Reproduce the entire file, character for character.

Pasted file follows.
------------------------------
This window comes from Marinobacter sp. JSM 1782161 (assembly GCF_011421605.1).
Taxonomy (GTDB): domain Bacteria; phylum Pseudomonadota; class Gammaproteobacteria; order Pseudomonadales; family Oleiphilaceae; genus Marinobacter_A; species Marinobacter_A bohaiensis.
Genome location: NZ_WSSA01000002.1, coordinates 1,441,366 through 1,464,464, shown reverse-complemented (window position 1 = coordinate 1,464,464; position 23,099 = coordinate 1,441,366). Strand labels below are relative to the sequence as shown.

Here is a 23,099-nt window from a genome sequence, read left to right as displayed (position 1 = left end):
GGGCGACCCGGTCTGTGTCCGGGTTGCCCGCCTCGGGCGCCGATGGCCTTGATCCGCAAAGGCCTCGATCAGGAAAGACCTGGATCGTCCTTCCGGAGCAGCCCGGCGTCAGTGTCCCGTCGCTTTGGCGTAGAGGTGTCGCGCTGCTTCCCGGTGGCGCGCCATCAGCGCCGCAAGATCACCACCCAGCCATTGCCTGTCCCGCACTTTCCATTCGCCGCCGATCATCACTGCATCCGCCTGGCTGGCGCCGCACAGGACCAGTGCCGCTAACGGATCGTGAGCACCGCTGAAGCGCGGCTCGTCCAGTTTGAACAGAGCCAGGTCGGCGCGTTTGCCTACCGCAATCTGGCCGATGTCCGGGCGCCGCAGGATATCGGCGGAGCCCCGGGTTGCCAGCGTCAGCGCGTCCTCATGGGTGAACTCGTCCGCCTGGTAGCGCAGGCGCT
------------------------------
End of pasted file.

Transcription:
This window comes from Marinobacter sp. JSM 1782161 (assembly GCF_011421605.1).
Taxonomy (GTDB): domain Bacteria; phylum Pseudomonadota; class Gammaproteobacteria; order Pseudomonadales; family Oleiphilaceae; genus Marinobacter_A; species Marinobacter_A bohaiensis.
Genome location: NZ_WSSA01000002.1, coordinates 1,441,366 through 1,464,464, shown reverse-complemented (window position 1 = coordinate 1,464,464; position 23,099 = coordinate 1,441,366). Strand labels below are relative to the sequence as shown.

Here is a 23,099-nt window from a genome sequence, read left to right as displayed (position 1 = left end):
GGGCGACCCGGTCTGTGTCCGGGTTGCCCGCCTCGGGCGCCGATGGCCTTGATCCGCAAAGGCCTCGATCAGGAAAGACCTGGATCGTCCTTCCGGAGCAGCCCGGCGTCAGTGTCCCGTCGCTTTGGCGTAGAGGTGTCGCGCTGCTTCCCGGTGGCGCGCCATCAGCGCCGCAAGATCACCACCCAGCCATTGCCTGTCCCGCACTTTCCATTCGCCGCCGATCATCACTGCATCCGCCTGGCTGGCGCCGCACAGGACCAGTGCCGCTAACGGATCGTGAGCACCGCTGAAGCGCGGCTCGTCCAGTTTGAACAGAGCCAGGTCGGCGCGTTTGCCTACCGCAATCTGGCCGATGTCCGGGCGCCGCAGGATATCGGCGGAGCCCCGGGTTGCCAGCGTCAGCGCGTCCTCATGGGTGAACTCGTCCGCCTGGTAGCGCAGGCGCT